A NACo spokesperson explained by email after Wednesday’s call that the group’s position is that both counties and cities should be awarded funds based on their full populations—900,000 and 750,000 using the example above.

Chase noted that this wouldn’t raise the federal cost of the relief fund distributions compared to what they are now. That’s because each state is allotted a portion of the fund based on its population and the direct local payments are carved from those total state sums.

That means that if counties get less money under the Treasury formula, the difference will be available to state governments, rather than flowing directly to localities. Chase said the formula will direct roughly 52% of the relief fund to cities and just 16% to urban counties. 

For Los Angeles County, he said, this will result in a loss of $696 million from a $1.7 billion payout the county could have received if its full population counted. Harris County, Texas, where Houston is located, he said, will lose out on $405 million, even though the county is footing the bill for costs like surge medical care capacity.

“That same pattern happens across all these major metropolitan areas,” Chase said.

All told, Chase said the Treasury formula is costing counties nationwide about $5.2 billion.

State and local governments across the country are concerned about the public health costs that are stacking up from the pandemic, as well as the revenues they are losing. Measures to control the virus have frozen huge swaths of the economy, undercutting tax revenues.

The issue with overlapping counties and cities isn’t the only one that local officials are concerned about with federal aid dollars. 

Many would also like to see restrictions loosened on how the funds can be used. A sticking point with the relief fund is that the money from it can only be spent on certain expenses tied to the virus response. It cannot be used to backfill lost tax revenues due to the economic crash.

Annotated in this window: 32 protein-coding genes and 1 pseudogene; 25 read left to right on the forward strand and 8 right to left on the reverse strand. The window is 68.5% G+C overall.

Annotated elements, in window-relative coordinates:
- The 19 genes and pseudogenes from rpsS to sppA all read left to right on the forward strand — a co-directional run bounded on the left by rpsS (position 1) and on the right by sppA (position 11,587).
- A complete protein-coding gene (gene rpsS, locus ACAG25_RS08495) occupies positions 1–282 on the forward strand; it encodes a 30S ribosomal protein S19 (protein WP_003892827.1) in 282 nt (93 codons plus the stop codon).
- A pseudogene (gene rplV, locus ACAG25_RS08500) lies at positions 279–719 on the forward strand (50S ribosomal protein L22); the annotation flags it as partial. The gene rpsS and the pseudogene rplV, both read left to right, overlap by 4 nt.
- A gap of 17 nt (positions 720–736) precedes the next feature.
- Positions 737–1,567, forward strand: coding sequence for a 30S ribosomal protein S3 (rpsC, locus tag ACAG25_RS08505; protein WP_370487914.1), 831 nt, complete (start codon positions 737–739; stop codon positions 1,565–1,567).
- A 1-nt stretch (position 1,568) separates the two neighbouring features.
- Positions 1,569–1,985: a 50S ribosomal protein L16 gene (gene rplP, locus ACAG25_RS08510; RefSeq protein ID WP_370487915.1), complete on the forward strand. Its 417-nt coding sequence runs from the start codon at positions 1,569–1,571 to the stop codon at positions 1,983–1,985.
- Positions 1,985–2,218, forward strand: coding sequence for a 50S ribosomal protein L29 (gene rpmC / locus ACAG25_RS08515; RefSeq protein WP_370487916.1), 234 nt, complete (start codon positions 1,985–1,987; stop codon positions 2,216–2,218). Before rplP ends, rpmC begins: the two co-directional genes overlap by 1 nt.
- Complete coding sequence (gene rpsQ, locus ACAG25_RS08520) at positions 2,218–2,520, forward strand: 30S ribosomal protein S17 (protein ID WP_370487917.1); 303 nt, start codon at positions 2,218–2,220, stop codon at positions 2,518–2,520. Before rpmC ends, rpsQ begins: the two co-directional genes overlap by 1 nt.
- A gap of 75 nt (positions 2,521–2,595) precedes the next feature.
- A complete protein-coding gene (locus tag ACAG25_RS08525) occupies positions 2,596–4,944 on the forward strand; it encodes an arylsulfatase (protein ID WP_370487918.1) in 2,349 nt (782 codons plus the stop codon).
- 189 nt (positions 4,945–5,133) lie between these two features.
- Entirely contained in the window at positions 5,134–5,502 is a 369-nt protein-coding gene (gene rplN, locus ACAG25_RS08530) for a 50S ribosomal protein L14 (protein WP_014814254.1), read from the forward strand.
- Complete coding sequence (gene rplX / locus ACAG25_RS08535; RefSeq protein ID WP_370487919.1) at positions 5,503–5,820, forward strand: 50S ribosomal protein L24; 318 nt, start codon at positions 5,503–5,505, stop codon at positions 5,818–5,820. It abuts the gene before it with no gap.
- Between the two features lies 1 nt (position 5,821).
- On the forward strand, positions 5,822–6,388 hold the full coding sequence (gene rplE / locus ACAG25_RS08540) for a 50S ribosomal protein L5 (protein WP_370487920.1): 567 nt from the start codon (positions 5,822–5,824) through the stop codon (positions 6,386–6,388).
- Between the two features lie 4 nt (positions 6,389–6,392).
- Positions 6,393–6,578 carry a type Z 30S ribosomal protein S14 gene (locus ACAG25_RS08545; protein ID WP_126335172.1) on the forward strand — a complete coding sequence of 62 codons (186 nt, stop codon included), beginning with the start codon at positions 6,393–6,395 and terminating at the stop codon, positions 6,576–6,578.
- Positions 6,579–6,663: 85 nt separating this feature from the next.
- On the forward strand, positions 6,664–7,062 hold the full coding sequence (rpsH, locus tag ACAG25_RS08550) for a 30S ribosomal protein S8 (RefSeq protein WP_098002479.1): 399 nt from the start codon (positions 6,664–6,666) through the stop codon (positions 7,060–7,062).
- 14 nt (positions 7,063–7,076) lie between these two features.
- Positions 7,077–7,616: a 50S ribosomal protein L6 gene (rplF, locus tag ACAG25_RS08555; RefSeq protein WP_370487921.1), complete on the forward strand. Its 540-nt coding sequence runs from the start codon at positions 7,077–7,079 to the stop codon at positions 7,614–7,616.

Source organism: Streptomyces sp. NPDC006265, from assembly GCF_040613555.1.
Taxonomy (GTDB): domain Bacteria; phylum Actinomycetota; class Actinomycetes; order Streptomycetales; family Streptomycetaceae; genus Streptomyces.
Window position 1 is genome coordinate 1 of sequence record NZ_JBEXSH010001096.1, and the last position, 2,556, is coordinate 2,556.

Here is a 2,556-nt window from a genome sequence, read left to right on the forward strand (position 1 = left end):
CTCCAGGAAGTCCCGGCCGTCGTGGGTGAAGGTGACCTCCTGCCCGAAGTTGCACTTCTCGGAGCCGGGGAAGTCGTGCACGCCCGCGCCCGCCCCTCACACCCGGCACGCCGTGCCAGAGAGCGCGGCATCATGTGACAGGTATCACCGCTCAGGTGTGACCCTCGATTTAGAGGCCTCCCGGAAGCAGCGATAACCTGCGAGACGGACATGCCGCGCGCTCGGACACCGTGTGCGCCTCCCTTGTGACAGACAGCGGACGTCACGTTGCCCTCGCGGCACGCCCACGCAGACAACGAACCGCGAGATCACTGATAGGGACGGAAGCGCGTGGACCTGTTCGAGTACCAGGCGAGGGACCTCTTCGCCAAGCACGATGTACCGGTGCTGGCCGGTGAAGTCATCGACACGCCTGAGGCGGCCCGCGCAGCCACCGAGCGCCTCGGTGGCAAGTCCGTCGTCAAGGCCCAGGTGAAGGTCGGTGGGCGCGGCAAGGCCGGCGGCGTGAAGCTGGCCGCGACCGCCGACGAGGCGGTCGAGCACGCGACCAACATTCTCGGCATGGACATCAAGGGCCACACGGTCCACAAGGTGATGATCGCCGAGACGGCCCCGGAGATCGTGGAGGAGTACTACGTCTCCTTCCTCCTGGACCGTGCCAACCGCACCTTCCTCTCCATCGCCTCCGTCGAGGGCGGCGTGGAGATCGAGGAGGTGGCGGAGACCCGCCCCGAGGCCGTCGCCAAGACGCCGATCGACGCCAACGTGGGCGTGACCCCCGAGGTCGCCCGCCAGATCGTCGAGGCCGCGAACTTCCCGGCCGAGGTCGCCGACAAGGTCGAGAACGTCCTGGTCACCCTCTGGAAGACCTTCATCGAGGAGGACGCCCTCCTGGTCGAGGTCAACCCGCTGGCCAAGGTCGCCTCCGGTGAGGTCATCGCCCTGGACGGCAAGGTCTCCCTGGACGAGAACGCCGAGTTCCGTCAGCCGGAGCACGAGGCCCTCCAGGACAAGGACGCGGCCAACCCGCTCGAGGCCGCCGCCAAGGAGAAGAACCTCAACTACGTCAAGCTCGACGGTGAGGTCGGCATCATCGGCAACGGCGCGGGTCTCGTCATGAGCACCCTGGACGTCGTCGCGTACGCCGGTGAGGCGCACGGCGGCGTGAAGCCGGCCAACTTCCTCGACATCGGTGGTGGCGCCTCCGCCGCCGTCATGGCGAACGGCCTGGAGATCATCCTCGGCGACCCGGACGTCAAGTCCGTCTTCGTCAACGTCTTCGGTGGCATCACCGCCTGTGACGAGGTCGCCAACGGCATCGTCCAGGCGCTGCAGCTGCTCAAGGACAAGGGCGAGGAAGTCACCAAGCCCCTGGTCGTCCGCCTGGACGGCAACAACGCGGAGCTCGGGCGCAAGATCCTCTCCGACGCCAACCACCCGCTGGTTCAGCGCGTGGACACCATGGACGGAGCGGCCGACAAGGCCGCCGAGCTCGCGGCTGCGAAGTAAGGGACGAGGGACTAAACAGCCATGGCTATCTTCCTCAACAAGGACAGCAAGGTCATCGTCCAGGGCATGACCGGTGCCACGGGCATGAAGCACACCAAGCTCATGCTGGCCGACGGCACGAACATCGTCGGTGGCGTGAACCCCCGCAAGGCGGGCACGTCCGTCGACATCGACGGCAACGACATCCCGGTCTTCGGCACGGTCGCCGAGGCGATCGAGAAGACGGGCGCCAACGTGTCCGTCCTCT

Some officials from smaller cities and counties have also complained about the 500,000-person cutoff for direct funding.

While it’s possible that states could pass relief fund money to local governments, elected leaders in smaller jurisdictions are not optimistic that this is going to happen. They’re calling on Congress to provide additional state and local aid in future legislation, and to provide a direct pipeline for it to flow to places with populations under 500,000.

Lawmakers in Congress have floated proposals to make changes along these lines, and to relax the ban on using relief fund dollars to cover lost state and local government revenues.

Chase said that if Treasury isn’t willing to work with NACo on changing the guidelines for distributing the relief fund money in the CARES Act, the group would seek a “legislative fix.”

“We are looking for relief,” he said. “We would like to see that money put back into the local communities.”

Bill Lucia is a senior reporter for Route Fifty and is based in Olympia, Washington.